Now that the federal branch of government is back in the game, it’s a good time to reflect on the food safety implications of the Shutdown.

With forty-five percent of its employees furloughed this October, the Food & Drug Administration’s (FDA) ability to support food safety activities rapidly dwindled throughout the federal government shutdown. The agency’s assistant commissioner for public affairs recently released a statement saying the agency would no longer be conducting routine domestic or international inspections of food facilities, and would also have to cease activities involving compliance and enforcement, monitoring of imports, and notification programs (e.g., food contact substances, infant formula), to name just a few.

The CDC also said the disappearance of government funds drastically cut its ability to respond to food-borne illness outbreaks, considering that 68 percent of its staff had been placed on furlough.

Throughout the shutdown, an obvious question arose: which foods could you actually feel comfortable feeding yourself and your family?

The USDA’s Food Safety and Inspection Service was able to hold down the fort on our meat, poultry, and egg supply because its inspectors are required by law to be present in every meat-processing facility or the plant can’t operate. (The FDA plays a smaller role in these factories.) More importantly, any of its employees tasked with inspection cannot be furloughed in the case of a shutdown.

The federal agency overseeing US fisheries (National Oceanic and Atmospheric Administration (NOAA)) continued to inspect American-sourced shellfish and seafood (the NOAA is not funded through Congress). However, American-raised seafood accounts for only 9% of the shellfish and seafood sold in our nation. The remaining 91% of imported shellfish/seafood was not being inspected by the FDA during the shutdown.

The same went for produce. The FDA did not inspect nearly 50% of the fruit and 20% of the vegetables Americans had been consuming this month.

Even in this time of political discontent, there is a silver lining in it for local food producers. Recall that all foods shipped, driven, or flown from other states and other countries are subject to federal inspection. All foods produced and sold locally, however, are subject to state inspections, which were unaffected by the federal Shutdown. That’s a good point to remember for the next shutdown.

Food Safety Rules: How Will They Affect You?

June 6, 2013

Mark your calendars for June 20th at 6pm. We will be presenting about Food Safety on behalf of the Amagansett Food Institute at The Silas Marder Gallery in Bridgehampton. Great for not only farmers and food entrepreneurs but anyone interested in learning more about where their food comes from. See you there! 

Bits and Pieces

November 20, 2012

A few things to pass along in this truncated work week:

1. Baylen Linnekin’s latest piece on the lapsed Fat Tax in Denmark over at Reason.com is a must read. He not only relishes the demise of the tax, he also takes a well-deserved shot at the gushing Mark Bittman in the meantime:

“Well lookee here: the inevitable move toward taxing unhealthful foods to raise income and discourage damaging diets has begun,” Bittman announced last year. He also predicted a wave of similar taxes would sweep across Europe and suggested the United States “needs these taxes more than any country in the world”—predicting “a serious celebration” if and when such laws come stateside.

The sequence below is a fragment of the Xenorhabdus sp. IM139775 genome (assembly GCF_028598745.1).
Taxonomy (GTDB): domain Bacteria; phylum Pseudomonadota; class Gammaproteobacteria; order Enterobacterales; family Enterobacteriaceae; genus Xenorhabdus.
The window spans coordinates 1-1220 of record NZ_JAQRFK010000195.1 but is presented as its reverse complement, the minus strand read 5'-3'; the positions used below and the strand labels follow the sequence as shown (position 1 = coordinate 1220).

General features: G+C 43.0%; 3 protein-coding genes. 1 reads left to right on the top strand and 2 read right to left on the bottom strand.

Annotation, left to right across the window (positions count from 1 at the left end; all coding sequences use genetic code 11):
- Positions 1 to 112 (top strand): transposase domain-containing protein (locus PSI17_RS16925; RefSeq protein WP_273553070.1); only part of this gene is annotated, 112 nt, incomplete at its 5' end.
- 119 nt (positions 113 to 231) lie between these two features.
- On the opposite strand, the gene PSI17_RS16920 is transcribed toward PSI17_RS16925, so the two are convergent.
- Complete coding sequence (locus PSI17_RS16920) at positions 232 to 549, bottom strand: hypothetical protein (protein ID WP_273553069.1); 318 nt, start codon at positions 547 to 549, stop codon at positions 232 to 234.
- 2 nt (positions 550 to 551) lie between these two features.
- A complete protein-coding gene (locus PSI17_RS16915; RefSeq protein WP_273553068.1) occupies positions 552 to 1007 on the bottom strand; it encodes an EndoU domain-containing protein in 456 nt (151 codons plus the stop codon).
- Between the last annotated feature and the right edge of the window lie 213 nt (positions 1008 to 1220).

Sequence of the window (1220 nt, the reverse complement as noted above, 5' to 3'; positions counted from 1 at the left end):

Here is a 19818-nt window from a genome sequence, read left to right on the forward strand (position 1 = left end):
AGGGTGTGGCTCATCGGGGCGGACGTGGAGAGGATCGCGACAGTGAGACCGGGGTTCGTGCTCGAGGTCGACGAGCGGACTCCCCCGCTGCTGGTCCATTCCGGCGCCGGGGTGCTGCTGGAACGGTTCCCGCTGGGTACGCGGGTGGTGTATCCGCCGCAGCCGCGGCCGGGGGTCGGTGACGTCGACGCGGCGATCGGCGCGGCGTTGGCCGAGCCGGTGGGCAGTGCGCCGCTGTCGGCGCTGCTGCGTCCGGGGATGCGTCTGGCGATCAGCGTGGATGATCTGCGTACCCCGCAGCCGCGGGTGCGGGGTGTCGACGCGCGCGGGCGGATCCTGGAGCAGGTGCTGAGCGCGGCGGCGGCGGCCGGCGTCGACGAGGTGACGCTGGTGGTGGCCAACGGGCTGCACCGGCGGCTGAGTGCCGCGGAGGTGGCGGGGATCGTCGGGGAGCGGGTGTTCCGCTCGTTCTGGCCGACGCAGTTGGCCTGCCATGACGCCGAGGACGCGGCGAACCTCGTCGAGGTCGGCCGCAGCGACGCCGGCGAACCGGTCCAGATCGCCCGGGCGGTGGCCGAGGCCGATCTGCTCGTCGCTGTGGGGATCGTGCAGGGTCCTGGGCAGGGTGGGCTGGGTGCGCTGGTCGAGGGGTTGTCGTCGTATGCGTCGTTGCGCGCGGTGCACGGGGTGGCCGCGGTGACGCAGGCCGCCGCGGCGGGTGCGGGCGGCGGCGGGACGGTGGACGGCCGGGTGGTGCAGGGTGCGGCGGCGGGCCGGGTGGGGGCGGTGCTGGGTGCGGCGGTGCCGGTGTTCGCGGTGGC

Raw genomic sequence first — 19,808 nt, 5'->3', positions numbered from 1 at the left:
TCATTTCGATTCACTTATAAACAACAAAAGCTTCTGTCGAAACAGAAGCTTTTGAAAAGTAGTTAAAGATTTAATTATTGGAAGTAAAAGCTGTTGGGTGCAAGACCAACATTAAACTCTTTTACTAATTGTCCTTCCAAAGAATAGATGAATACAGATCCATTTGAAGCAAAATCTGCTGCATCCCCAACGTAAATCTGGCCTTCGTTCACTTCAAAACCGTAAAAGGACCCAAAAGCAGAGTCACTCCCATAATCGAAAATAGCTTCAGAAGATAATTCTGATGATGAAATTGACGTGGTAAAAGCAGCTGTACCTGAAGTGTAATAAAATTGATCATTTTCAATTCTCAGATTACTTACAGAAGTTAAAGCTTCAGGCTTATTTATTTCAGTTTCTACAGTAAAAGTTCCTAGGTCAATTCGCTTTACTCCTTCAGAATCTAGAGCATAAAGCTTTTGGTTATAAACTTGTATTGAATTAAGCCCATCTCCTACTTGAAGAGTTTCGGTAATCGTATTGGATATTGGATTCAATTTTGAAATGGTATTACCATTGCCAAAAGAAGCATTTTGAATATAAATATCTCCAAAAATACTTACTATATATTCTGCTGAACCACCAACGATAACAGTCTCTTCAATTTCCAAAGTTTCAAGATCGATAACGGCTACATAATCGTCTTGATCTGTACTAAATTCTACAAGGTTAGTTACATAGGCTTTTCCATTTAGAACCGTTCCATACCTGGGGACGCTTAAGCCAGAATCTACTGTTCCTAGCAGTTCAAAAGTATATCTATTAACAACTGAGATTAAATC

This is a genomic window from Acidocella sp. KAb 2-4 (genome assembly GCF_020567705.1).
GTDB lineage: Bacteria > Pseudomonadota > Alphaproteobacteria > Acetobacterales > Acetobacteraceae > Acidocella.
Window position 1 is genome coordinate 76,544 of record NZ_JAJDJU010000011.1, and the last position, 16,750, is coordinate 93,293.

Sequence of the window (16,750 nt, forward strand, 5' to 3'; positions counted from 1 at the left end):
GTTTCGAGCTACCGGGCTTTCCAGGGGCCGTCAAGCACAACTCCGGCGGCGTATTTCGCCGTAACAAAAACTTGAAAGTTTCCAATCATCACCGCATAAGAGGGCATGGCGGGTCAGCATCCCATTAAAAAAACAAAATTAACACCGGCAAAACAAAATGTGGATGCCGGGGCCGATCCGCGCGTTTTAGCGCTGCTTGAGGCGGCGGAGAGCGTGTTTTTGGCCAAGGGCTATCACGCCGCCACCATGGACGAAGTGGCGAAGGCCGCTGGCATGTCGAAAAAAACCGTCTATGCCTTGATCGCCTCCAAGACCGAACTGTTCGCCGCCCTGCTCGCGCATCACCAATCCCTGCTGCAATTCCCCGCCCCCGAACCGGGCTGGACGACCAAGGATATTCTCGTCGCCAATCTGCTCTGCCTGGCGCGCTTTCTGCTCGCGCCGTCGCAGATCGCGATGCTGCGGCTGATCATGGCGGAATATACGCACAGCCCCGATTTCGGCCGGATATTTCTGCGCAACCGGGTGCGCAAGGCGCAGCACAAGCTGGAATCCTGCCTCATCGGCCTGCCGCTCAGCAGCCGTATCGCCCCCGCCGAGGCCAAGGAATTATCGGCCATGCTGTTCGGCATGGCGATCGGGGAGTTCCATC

Bittman hasn’t written about the law since it took effect around this time last year, hasn’t discussed its repeal, and didn’t reply to my email asking for comment.

I concur with Baylen’s enthusiasm over the demise of the fat tax, and I also concur that these are a dumb idea wherever they are implemented. I’ve always thought that our food culture isn’t necessarily over regulated or under-regulated. Most of the time, it’s just misregulate. The chemical process for creating high-fructose corn syrup was discovered in the 1950’s, but did not become an economical process for producing syrup until Earl Butz and the “fence-row to fence-row” policies of crop subsidies and subsidized insurance dropped the price of corn, the raw material for the process. So get this – taxes support the surfeit of production that makes it economical to produce and then over-consume sugar. The fad trend now is for local governments to try counterbalance that macroeconomic process through prohibitive consumption taxes. Why hit the citizen twice? Doesn’t make much sense to me, and I am glad to see such measures go down to defeat either in Denmark or in the last domestic election. Fat tax cheerleaders should recognize that governments and regulations can sometimes be the source of the problem. This kind of intellectual honesty will force us to correct our course at the point of production and not the point of consumption.

2. Now that the election is over, there are some who feel that the regulations to implement the Food Safety Modernization Act are about to drop any day now. I’m skeptical of the imminence of the date, but I am nonetheless preparing my clients for it as if it were a pressing reality. Processors, producers, and distributors should read the act through to see how it will affect their interests. I am sure it will precipitate some changes in the way they conduct business.

By the way some of the provisions of the Act like mandatory recall went into effect immediately after it was signed into law. Economic losses due to recall are almost always not covered by a standard insurance policy, so the Act might already have exposed businesses to risks that they are not aware of.